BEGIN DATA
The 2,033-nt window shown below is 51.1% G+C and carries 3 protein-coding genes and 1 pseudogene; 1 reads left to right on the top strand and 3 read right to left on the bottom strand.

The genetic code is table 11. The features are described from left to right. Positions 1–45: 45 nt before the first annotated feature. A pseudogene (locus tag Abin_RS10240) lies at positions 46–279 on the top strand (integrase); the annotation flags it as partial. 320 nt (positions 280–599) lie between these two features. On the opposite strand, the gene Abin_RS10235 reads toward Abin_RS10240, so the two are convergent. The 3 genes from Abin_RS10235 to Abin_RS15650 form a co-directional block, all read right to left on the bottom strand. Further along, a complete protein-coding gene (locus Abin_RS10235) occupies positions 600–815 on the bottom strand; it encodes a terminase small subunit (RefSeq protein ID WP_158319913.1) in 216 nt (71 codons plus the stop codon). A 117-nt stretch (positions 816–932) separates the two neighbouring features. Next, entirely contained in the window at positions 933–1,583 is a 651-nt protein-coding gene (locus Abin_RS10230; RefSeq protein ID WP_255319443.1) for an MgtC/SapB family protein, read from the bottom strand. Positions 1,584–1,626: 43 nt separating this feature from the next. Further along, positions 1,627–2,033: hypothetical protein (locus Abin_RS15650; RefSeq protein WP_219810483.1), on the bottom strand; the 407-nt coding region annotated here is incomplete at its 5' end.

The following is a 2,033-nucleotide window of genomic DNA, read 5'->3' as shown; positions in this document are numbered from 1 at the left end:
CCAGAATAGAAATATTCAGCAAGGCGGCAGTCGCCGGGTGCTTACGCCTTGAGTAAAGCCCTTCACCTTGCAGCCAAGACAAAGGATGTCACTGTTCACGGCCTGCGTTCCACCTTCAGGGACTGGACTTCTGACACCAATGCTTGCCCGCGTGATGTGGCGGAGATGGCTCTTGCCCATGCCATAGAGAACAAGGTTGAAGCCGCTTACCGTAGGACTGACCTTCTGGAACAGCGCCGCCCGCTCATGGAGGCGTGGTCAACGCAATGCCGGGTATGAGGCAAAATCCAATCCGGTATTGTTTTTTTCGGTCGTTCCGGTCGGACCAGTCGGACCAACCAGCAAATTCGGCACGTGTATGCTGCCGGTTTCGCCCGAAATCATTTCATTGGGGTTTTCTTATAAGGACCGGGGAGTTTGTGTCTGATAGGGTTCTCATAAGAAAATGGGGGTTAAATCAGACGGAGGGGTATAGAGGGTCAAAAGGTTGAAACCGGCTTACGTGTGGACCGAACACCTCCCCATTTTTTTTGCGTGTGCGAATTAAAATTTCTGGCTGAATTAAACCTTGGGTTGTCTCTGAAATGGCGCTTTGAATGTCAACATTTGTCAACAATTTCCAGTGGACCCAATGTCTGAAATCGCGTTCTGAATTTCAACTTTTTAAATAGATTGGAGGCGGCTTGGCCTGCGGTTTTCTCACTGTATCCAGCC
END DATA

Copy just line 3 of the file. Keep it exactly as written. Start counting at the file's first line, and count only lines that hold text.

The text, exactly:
The following is a 2,033-nucleotide window of genomic DNA, read 5'->3' as shown; positions in this document are numbered from 1 at the left end: